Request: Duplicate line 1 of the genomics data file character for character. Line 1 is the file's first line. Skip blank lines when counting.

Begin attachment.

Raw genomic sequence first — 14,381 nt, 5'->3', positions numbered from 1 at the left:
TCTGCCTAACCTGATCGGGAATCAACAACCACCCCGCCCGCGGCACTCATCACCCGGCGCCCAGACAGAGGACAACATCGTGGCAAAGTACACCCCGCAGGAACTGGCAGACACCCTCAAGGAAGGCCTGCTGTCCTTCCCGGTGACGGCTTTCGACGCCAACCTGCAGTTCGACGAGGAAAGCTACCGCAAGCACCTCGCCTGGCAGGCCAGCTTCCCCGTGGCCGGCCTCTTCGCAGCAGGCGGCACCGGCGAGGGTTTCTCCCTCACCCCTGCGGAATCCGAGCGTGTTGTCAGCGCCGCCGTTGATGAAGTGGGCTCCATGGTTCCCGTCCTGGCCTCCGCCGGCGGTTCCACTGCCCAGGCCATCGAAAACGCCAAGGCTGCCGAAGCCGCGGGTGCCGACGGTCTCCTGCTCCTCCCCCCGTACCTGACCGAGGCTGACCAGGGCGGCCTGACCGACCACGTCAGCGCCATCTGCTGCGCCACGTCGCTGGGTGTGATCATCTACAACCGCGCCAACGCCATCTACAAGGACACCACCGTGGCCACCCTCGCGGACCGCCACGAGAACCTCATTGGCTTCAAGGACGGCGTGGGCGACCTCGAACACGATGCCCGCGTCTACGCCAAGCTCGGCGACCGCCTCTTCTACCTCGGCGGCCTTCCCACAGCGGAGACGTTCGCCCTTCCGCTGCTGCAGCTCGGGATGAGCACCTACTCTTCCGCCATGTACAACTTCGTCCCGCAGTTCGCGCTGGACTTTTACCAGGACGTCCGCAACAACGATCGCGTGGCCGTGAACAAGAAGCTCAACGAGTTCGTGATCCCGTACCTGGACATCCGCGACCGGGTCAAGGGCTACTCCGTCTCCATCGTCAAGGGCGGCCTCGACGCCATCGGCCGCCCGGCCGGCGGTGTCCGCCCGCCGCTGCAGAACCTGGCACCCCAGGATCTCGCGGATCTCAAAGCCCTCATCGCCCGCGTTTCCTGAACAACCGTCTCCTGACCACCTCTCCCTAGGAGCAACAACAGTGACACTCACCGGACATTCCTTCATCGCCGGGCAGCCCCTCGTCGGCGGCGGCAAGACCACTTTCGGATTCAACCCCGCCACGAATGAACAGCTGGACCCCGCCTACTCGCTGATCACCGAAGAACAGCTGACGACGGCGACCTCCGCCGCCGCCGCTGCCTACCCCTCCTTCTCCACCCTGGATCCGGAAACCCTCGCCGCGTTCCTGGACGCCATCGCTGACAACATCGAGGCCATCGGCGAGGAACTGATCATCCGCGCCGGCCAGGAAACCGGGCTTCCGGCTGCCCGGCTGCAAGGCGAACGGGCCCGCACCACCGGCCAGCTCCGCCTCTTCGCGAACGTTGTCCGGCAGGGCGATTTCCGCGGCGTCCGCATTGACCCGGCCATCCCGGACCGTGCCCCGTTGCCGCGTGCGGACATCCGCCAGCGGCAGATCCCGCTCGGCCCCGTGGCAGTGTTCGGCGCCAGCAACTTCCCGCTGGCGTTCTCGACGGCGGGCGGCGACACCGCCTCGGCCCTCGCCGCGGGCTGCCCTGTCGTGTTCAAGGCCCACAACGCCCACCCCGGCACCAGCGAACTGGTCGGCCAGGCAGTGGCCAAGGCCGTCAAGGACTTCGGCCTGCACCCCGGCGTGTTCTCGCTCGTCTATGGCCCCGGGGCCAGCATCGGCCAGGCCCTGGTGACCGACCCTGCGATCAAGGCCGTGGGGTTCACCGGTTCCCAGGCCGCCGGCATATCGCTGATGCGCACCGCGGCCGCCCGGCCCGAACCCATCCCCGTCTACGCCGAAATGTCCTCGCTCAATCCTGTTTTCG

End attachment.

Raw genomic sequence first — 14,381 nt, 5'->3', positions numbered from 1 at the left: